Saturday, May 3, 2008

African American Lives 2 DVD

DVD Review by Kam Williams

Headline: Second Season of PBS Genealogy Series Arrives on DVD

A year ago, Harvard Professor Henry Louis Gates hosted a groundbreaking series on which he and eight other African-American icons explored their roots via a combination of genealogical and DNA research. The show was so successful, that PBS brought him back along with eleven new recruits curious about their lineage.
This go-round, the luminaries include actors Don Cheadle and Morgan Freeman, poet Maya Angelou, Olympian Jackie Joyner-Kersee, DJ Tom Joyner, singer Tina Turner. Ebony/Jet publisher Linda Johnson Rice, fellow Harvard Professor Reverend Peter Gomes, comedian Chris Rock and belatedly-black author Bliss Broyard.
The format features four episodes, the first focusing on each person’s 20th Century relatives. Episode Two traces Civil War era ancestors, while the third goes all the way back to the Colonial Period. DNA testing is introduced during the final episode, which is when the participants learn what per cent African, Asian, European and Native American they are. Some then venture to their respective homelands.
Highlights include Tom Joyner’s learning of the legal lynching of two of his grandmother’s brothers for the murder of a white man and the reading from a slave ship’s log about captives’ deaths from sickness and suicide. Then, there’s Ms. Angelou’s heartfelt insights about her strong connection to the Motherland, even in absentia when she wistfully reflects, “I don’t think you can ever leave home.”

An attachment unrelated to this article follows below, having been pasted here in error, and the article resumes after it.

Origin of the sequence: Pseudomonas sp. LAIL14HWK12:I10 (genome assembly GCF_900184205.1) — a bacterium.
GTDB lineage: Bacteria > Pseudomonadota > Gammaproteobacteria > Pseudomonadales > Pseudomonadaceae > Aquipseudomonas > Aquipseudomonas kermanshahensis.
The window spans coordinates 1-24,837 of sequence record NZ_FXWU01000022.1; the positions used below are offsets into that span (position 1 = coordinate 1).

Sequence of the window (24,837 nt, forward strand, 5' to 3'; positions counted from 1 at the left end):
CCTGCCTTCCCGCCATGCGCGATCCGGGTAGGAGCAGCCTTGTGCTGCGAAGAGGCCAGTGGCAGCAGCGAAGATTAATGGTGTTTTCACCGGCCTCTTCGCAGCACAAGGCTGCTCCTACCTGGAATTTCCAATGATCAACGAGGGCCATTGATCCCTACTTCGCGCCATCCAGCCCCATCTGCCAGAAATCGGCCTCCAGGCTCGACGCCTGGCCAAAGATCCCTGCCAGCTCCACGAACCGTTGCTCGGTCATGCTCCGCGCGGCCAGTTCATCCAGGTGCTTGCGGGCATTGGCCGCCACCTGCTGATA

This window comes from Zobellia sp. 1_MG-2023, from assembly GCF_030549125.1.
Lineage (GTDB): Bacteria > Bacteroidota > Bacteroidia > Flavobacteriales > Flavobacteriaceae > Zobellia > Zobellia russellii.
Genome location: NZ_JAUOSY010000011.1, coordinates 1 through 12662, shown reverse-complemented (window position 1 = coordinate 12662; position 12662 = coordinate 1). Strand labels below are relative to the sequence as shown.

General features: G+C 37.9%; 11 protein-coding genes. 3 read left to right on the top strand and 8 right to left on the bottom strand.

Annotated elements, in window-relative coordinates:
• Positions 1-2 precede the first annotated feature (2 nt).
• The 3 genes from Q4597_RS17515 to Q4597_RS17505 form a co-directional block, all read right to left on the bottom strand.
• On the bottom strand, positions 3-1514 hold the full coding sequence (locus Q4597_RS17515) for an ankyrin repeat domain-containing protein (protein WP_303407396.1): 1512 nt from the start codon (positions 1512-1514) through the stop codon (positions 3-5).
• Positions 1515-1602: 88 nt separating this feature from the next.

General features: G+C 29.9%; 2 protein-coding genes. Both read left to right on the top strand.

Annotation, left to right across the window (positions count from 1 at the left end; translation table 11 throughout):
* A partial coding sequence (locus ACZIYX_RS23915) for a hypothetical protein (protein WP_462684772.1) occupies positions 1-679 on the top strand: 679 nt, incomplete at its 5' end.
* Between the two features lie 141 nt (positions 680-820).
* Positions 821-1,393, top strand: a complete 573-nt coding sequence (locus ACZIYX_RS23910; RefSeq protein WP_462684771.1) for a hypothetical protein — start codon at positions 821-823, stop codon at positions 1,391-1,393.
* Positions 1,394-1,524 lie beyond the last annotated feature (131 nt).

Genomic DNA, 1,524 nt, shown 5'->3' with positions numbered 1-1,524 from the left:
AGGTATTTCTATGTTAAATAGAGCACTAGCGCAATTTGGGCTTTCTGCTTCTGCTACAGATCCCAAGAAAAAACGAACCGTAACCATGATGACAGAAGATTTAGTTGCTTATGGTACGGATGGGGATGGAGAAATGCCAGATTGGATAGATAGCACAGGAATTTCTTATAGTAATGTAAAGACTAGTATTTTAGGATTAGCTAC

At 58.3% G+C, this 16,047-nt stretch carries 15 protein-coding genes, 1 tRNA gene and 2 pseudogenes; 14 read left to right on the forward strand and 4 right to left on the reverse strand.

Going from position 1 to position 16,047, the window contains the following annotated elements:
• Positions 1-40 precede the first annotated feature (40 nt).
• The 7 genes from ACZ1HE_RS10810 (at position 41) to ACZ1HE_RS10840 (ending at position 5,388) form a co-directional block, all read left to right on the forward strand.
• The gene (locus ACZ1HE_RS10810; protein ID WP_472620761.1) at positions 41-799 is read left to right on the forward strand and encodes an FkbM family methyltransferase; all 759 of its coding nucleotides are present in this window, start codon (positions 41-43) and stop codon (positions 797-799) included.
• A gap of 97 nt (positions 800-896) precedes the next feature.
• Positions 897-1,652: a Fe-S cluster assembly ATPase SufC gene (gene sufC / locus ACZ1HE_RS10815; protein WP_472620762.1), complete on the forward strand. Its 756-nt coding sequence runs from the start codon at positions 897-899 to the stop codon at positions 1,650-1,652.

Ironically, probably the series’ most compelling moments revolve around Ms. Broyard, daughter of the late New York Times literary critic, Anatole Broyard. For her light-skinned father passed for white from the age of 17. She talks about how she never knew she was part African-American until his death.
As moving, informative and fascinating a four hours as you can hope to find attempting to reconstruct the genealogy of black families torn asunder during the days of slavery.

Excellent (4 stars)
Running time: 240 minutes
Studio: PBS/Paramount Home Entertainment

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